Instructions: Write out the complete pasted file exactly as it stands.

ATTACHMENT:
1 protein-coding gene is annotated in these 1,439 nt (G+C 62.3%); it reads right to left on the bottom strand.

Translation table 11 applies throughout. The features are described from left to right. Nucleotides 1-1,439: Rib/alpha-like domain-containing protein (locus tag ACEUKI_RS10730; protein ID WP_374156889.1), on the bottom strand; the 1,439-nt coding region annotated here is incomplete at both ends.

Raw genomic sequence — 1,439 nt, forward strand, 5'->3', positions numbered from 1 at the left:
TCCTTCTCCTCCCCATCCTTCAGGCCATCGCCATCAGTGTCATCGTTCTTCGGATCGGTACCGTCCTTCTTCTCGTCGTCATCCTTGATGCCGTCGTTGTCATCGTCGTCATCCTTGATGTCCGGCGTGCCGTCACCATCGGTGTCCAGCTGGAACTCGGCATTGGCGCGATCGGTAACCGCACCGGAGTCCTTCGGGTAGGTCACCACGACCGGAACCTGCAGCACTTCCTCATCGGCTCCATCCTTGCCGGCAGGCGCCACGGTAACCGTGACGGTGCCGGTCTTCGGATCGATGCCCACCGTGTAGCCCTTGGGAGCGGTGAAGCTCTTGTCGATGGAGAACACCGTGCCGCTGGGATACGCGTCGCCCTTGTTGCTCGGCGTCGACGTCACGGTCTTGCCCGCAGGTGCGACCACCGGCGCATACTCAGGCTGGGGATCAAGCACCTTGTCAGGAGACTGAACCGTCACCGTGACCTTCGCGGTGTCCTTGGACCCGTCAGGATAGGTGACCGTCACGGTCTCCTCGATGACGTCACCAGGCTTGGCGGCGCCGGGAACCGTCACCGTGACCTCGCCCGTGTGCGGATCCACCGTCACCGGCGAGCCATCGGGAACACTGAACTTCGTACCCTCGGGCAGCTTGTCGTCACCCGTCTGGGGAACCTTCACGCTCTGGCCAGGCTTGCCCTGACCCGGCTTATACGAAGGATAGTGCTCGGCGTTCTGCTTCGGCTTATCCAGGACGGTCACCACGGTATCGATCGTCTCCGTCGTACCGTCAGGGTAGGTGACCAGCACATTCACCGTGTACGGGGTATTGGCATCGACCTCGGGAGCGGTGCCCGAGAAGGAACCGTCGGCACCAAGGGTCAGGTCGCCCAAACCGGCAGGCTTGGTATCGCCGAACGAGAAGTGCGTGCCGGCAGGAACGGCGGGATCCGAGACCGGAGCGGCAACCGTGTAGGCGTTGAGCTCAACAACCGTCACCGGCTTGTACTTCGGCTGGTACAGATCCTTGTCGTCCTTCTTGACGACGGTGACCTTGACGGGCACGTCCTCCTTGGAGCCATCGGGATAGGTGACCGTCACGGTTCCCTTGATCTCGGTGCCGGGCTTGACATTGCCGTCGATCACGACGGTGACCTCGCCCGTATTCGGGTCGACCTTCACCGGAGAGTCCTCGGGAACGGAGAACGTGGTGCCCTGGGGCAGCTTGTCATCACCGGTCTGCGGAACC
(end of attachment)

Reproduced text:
1 protein-coding gene is annotated in these 1,439 nt (G+C 62.3%); it reads right to left on the bottom strand.

Translation table 11 applies throughout. The features are described from left to right. Nucleotides 1-1,439: Rib/alpha-like domain-containing protein (locus tag ACEUKI_RS10730; protein ID WP_374156889.1), on the bottom strand; the 1,439-nt coding region annotated here is incomplete at both ends.

Raw genomic sequence — 1,439 nt, forward strand, 5'->3', positions numbered from 1 at the left:
TCCTTCTCCTCCCCATCCTTCAGGCCATCGCCATCAGTGTCATCGTTCTTCGGATCGGTACCGTCCTTCTTCTCGTCGTCATCCTTGATGCCGTCGTTGTCATCGTCGTCATCCTTGATGTCCGGCGTGCCGTCACCATCGGTGTCCAGCTGGAACTCGGCATTGGCGCGATCGGTAACCGCACCGGAGTCCTTCGGGTAGGTCACCACGACCGGAACCTGCAGCACTTCCTCATCGGCTCCATCCTTGCCGGCAGGCGCCACGGTAACCGTGACGGTGCCGGTCTTCGGATCGATGCCCACCGTGTAGCCCTTGGGAGCGGTGAAGCTCTTGTCGATGGAGAACACCGTGCCGCTGGGATACGCGTCGCCCTTGTTGCTCGGCGTCGACGTCACGGTCTTGCCCGCAGGTGCGACCACCGGCGCATACTCAGGCTGGGGATCAAGCACCTTGTCAGGAGACTGAACCGTCACCGTGACCTTCGCGGTGTCCTTGGACCCGTCAGGATAGGTGACCGTCACGGTCTCCTCGATGACGTCACCAGGCTTGGCGGCGCCGGGAACCGTCACCGTGACCTCGCCCGTGTGCGGATCCACCGTCACCGGCGAGCCATCGGGAACACTGAACTTCGTACCCTCGGGCAGCTTGTCGTCACCCGTCTGGGGAACCTTCACGCTCTGGCCAGGCTTGCCCTGACCCGGCTTATACGAAGGATAGTGCTCGGCGTTCTGCTTCGGCTTATCCAGGACGGTCACCACGGTATCGATCGTCTCCGTCGTACCGTCAGGGTAGGTGACCAGCACATTCACCGTGTACGGGGTATTGGCATCGACCTCGGGAGCGGTGCCCGAGAAGGAACCGTCGGCACCAAGGGTCAGGTCGCCCAAACCGGCAGGCTTGGTATCGCCGAACGAGAAGTGCGTGCCGGCAGGAACGGCGGGATCCGAGACCGGAGCGGCAACCGTGTAGGCGTTGAGCTCAACAACCGTCACCGGCTTGTACTTCGGCTGGTACAGATCCTTGTCGTCCTTCTTGACGACGGTGACCTTGACGGGCACGTCCTCCTTGGAGCCATCGGGATAGGTGACCGTCACGGTTCCCTTGATCTCGGTGCCGGGCTTGACATTGCCGTCGATCACGACGGTGACCTCGCCCGTATTCGGGTCGACCTTCACCGGAGAGTCCTCGGGAACGGAGAACGTGGTGCCCTGGGGCAGCTTGTCATCACCGGTCTGCGGAACC